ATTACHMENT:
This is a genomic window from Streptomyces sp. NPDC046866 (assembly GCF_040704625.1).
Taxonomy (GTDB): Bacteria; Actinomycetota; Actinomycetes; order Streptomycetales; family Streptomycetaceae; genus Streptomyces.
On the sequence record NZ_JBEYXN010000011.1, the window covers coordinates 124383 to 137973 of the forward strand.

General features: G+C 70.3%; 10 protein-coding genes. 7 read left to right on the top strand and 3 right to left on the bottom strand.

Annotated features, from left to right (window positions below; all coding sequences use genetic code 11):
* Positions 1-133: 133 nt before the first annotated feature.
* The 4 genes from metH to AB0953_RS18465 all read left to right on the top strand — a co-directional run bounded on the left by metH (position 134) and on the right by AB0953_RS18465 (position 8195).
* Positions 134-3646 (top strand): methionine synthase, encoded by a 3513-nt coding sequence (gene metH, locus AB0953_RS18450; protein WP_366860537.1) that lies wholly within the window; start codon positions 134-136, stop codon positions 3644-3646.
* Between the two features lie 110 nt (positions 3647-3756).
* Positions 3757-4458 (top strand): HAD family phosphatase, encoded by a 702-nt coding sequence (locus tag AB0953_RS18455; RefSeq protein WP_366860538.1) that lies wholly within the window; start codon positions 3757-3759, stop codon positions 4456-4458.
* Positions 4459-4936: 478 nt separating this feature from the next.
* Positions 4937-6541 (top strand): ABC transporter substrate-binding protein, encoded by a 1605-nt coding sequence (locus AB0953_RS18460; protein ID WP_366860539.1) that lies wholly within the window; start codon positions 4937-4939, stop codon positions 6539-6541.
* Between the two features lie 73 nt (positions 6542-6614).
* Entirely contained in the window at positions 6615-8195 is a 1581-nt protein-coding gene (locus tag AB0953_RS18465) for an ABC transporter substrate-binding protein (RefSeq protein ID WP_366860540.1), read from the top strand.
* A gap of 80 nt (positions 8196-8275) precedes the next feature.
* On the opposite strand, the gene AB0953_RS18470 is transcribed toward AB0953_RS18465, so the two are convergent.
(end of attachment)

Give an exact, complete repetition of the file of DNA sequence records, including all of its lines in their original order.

This is a genomic window from Streptomyces sp. NPDC046866 (assembly GCF_040704625.1).
Taxonomy (GTDB): Bacteria; Actinomycetota; Actinomycetes; order Streptomycetales; family Streptomycetaceae; genus Streptomyces.
On the sequence record NZ_JBEYXN010000011.1, the window covers coordinates 124383 to 137973 of the forward strand.

General features: G+C 70.3%; 10 protein-coding genes. 7 read left to right on the top strand and 3 right to left on the bottom strand.

Annotated features, from left to right (window positions below; all coding sequences use genetic code 11):
* Positions 1-133: 133 nt before the first annotated feature.
* The 4 genes from metH to AB0953_RS18465 all read left to right on the top strand — a co-directional run bounded on the left by metH (position 134) and on the right by AB0953_RS18465 (position 8195).
* Positions 134-3646 (top strand): methionine synthase, encoded by a 3513-nt coding sequence (gene metH, locus AB0953_RS18450; protein WP_366860537.1) that lies wholly within the window; start codon positions 134-136, stop codon positions 3644-3646.
* Between the two features lie 110 nt (positions 3647-3756).
* Positions 3757-4458 (top strand): HAD family phosphatase, encoded by a 702-nt coding sequence (locus tag AB0953_RS18455; RefSeq protein WP_366860538.1) that lies wholly within the window; start codon positions 3757-3759, stop codon positions 4456-4458.
* Positions 4459-4936: 478 nt separating this feature from the next.
* Positions 4937-6541 (top strand): ABC transporter substrate-binding protein, encoded by a 1605-nt coding sequence (locus AB0953_RS18460; protein ID WP_366860539.1) that lies wholly within the window; start codon positions 4937-4939, stop codon positions 6539-6541.
* Between the two features lie 73 nt (positions 6542-6614).
* Entirely contained in the window at positions 6615-8195 is a 1581-nt protein-coding gene (locus tag AB0953_RS18465) for an ABC transporter substrate-binding protein (RefSeq protein ID WP_366860540.1), read from the top strand.
* A gap of 80 nt (positions 8196-8275) precedes the next feature.
* On the opposite strand, the gene AB0953_RS18470 is transcribed toward AB0953_RS18465, so the two are convergent.